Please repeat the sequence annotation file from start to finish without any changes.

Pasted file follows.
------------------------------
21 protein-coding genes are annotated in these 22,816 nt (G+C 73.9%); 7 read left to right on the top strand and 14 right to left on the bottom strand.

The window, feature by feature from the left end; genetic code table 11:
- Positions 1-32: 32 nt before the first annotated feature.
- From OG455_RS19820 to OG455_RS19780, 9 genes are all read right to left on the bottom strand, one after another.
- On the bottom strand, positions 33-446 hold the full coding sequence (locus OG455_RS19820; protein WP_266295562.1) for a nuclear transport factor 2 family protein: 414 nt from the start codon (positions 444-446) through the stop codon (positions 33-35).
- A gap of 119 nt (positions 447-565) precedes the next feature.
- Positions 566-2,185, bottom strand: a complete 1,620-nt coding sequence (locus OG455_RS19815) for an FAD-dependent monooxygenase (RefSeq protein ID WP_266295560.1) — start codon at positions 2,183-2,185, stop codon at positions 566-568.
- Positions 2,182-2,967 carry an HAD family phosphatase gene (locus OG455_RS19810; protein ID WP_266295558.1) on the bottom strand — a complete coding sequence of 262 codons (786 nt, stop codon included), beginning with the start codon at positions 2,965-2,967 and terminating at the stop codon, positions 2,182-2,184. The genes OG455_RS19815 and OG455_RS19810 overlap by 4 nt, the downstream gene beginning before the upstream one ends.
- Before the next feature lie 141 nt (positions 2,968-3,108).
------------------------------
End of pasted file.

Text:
21 protein-coding genes are annotated in these 22,816 nt (G+C 73.9%); 7 read left to right on the top strand and 14 right to left on the bottom strand.

The window, feature by feature from the left end; genetic code table 11:
- Positions 1-32: 32 nt before the first annotated feature.
- From OG455_RS19820 to OG455_RS19780, 9 genes are all read right to left on the bottom strand, one after another.
- On the bottom strand, positions 33-446 hold the full coding sequence (locus OG455_RS19820; protein WP_266295562.1) for a nuclear transport factor 2 family protein: 414 nt from the start codon (positions 444-446) through the stop codon (positions 33-35).
- A gap of 119 nt (positions 447-565) precedes the next feature.
- Positions 566-2,185, bottom strand: a complete 1,620-nt coding sequence (locus OG455_RS19815) for an FAD-dependent monooxygenase (RefSeq protein ID WP_266295560.1) — start codon at positions 2,183-2,185, stop codon at positions 566-568.
- Positions 2,182-2,967 carry an HAD family phosphatase gene (locus OG455_RS19810; protein ID WP_266295558.1) on the bottom strand — a complete coding sequence of 262 codons (786 nt, stop codon included), beginning with the start codon at positions 2,965-2,967 and terminating at the stop codon, positions 2,182-2,184. The genes OG455_RS19815 and OG455_RS19810 overlap by 4 nt, the downstream gene beginning before the upstream one ends.
- Before the next feature lie 141 nt (positions 2,968-3,108).